Karla Baker is an adventure lover, travel blogger, a caravanner, a bookworm, and a wheelchair user. With companion Stephen by her side and a ‘never say never’ attitude, she is proving through her travels that being in a wheelchair is no restriction towards fulfilling one's dreams, aspirations and most importantly, wanderlust. The very attitude resonates throughout the conversation that we had with her.
Tell us something about yourself.
Where do I start? I’m 25 years old and have a genetic condition called Spinal Muscular Atrophy, which makes all of my muscles weaken- because of this I use an electric wheelchair. But I never let this stop me and love nothing more than going on adventures and exploring.
How did you get into traveling in the first place and how many countries have you and your partner Stephen covered so far?
It started with the excitement of family holidays when I was a child, we visited lots of places around the UK and Europe. But, in recent years Stephen and I have bought and adapted a caravan and away on road trips most months! We just love the freedom of caravanning.
Alright, so should I assume you have only explored the UK and Europe up until now?
Yes, so far we have done England, Wales and a stunning 2885 mile tour of Scotland and we have big plans to explore Europe in the near future.
PC- Karla Baker
At what point did the two of you decide on shifting to the caravan Travel lifestyle?
Stephen caravanned as a child but he knew I would love it too. It just felt natural for us because we love being outdoors, it can be a relatively cheap way to travel, it’s great for spontaneous getaways and we love knowing that wherever we travel, our accommodation will be as accessible as we’ve made it!
Did you always carry the “Screw it, I’m gonna do this anyway!” attitude?
I am lucky that I was brought up by parents who never let me think I was incapable of things, and this attitude has continued into adult life. If there is a way to work around things, I will come up with it! It’s always funny to see people’s faces when I do something unexpected. One example is when Stephen and I were going up a steep hill to a viewpoint and someone said: “Oh you’ll never get a wheelchair up there”... our response? “We already did!”
“Where there's Wheels, there’s a Way!”
PC- Karla Baker
Hats off to your positive outlook! However, there must be difficulties. Which among them is major when it comes to accessible travel?
One that stands out most is accommodation. Your average hotel is often far from suitable for people with disabilities, even their “accessible” rooms! I know one person who had to unscrew the bathroom door just so she could get her wheelchair in.
Do you think that accessible tourism has improved on a global scale, over the years?
I think overall everywhere is slowly improving with their accessibility but there is still a way to go. Years ago a wheelchair user wouldn’t have been able to ride on a gondola in Venice, but now they’ve made one wheelchair accessible (I fully intend to try it out).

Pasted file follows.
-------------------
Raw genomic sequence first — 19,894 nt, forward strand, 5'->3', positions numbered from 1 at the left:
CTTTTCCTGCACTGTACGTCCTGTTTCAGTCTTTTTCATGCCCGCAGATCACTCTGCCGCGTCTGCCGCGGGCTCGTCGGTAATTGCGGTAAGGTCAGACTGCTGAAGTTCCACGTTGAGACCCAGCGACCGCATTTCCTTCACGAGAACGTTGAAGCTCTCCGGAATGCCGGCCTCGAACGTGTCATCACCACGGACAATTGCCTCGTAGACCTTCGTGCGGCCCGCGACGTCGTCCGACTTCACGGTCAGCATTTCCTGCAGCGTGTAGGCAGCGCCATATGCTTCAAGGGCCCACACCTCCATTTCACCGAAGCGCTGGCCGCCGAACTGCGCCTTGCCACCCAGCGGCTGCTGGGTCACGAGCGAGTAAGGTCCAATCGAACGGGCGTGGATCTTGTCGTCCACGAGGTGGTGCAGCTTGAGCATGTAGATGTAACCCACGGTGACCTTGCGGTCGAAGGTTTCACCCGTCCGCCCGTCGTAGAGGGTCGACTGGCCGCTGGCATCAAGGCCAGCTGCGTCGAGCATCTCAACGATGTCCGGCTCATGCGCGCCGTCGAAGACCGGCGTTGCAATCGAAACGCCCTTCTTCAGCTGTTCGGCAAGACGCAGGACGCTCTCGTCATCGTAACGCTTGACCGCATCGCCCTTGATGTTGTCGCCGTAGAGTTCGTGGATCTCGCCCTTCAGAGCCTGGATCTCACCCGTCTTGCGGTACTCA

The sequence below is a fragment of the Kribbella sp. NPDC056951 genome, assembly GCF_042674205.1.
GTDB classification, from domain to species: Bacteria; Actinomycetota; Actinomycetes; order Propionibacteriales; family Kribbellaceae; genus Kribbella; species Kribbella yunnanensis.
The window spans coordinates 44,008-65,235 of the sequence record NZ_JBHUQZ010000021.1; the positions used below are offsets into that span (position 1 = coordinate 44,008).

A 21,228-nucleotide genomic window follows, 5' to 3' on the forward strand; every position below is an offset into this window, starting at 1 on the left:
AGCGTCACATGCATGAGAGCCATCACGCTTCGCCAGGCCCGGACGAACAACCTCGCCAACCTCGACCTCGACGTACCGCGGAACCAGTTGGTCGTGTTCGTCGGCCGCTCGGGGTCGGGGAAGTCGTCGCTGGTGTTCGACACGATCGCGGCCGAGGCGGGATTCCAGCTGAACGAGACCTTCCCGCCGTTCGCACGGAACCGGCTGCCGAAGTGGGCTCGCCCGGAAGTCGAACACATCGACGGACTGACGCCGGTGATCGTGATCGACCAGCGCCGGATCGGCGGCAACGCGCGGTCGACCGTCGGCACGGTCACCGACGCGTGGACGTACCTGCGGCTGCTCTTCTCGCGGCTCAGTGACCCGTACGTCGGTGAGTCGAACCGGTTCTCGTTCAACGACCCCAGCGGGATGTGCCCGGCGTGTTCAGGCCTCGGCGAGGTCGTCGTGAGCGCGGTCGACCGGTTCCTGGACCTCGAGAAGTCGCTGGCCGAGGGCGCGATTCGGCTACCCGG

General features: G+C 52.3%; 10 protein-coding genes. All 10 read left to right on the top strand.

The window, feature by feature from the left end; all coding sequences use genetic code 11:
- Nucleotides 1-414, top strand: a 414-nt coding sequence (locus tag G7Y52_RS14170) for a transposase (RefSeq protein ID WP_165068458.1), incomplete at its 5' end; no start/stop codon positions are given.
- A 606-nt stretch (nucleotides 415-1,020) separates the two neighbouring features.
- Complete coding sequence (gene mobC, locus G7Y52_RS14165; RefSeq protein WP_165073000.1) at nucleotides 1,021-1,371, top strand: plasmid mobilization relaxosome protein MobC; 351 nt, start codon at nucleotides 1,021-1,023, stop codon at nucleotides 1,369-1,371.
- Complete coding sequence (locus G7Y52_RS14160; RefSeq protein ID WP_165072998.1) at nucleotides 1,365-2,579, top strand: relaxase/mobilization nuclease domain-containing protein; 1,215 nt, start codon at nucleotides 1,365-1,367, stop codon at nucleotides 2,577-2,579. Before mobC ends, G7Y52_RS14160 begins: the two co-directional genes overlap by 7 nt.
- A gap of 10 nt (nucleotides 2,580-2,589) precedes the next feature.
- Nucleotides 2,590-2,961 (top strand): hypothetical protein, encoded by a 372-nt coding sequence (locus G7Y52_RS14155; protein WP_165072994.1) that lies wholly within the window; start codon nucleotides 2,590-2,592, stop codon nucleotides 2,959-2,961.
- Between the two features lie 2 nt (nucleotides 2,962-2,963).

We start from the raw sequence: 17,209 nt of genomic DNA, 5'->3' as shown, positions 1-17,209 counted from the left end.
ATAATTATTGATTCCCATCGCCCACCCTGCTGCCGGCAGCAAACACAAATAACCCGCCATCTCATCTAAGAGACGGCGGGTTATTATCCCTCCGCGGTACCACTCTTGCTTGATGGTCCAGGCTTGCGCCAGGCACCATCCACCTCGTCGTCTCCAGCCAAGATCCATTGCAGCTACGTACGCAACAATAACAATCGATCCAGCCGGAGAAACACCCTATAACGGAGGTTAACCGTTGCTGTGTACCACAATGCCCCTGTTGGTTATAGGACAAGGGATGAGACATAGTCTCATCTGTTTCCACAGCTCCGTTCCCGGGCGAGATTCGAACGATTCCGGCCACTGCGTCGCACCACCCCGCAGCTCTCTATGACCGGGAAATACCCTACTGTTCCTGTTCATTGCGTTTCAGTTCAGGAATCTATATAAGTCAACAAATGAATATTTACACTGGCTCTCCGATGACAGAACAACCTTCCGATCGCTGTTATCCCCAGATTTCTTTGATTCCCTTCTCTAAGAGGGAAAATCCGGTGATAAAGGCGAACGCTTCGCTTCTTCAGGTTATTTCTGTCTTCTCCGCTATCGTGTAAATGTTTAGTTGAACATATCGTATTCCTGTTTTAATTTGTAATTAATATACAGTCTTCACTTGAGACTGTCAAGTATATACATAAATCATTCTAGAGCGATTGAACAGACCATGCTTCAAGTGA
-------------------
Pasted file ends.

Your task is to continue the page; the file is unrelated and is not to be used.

I definitely hope that you do! What is your travel dream beyond the UK & Europe?
There is so much to be explored within Europe for now but our dream is to pop our car and caravan in a shipping container and do a massive road trip across the USA.
PC- Karla Baker
Many might wonder, “what happens if something goes wrong?” Strictly talking about accessible travel, how do plan & deal with mishaps along the way? Also, how do you deal with naysayers?
We’re lucky to have not had anything too badly go wrong (so far) but it’s a lot about planning and being prepared. We always take more supplies than we need, both ordinary items like clothing, and specialist medical equipment. If my vital respiratory equipment breaks, I know I always have a backup. But I’d say the most important thing in the event of something going wrong is try not to stress or panic, you need a clear mind to think logically and find solutions. With regards to the naysayers, I get great pleasure in proving them wrong.
Are there countries which you'd not keep in your bucket list?
I don’t think there are any countries I CAN’T go to, but perhaps some I’d choose not to, because of their lack of accessibility and understanding of disability.
What would be the 3 tips that you'd give a fellow wheelchair user with a dream to travel?
Firstly, Research and forward plan. It’s important to know that the place you are going is suitable for your needs ahead of arriving there. Secondly, Respect your limits. We’ve suffered from trying to do too much in too little time and that makes it less enjoyable. And finally, ENJOY IT!
What according to is the essence of traveling?
Travelling is having the freedom to explore new places, see amazing scenery and meet wonderful people. It’s where the best memories are made.
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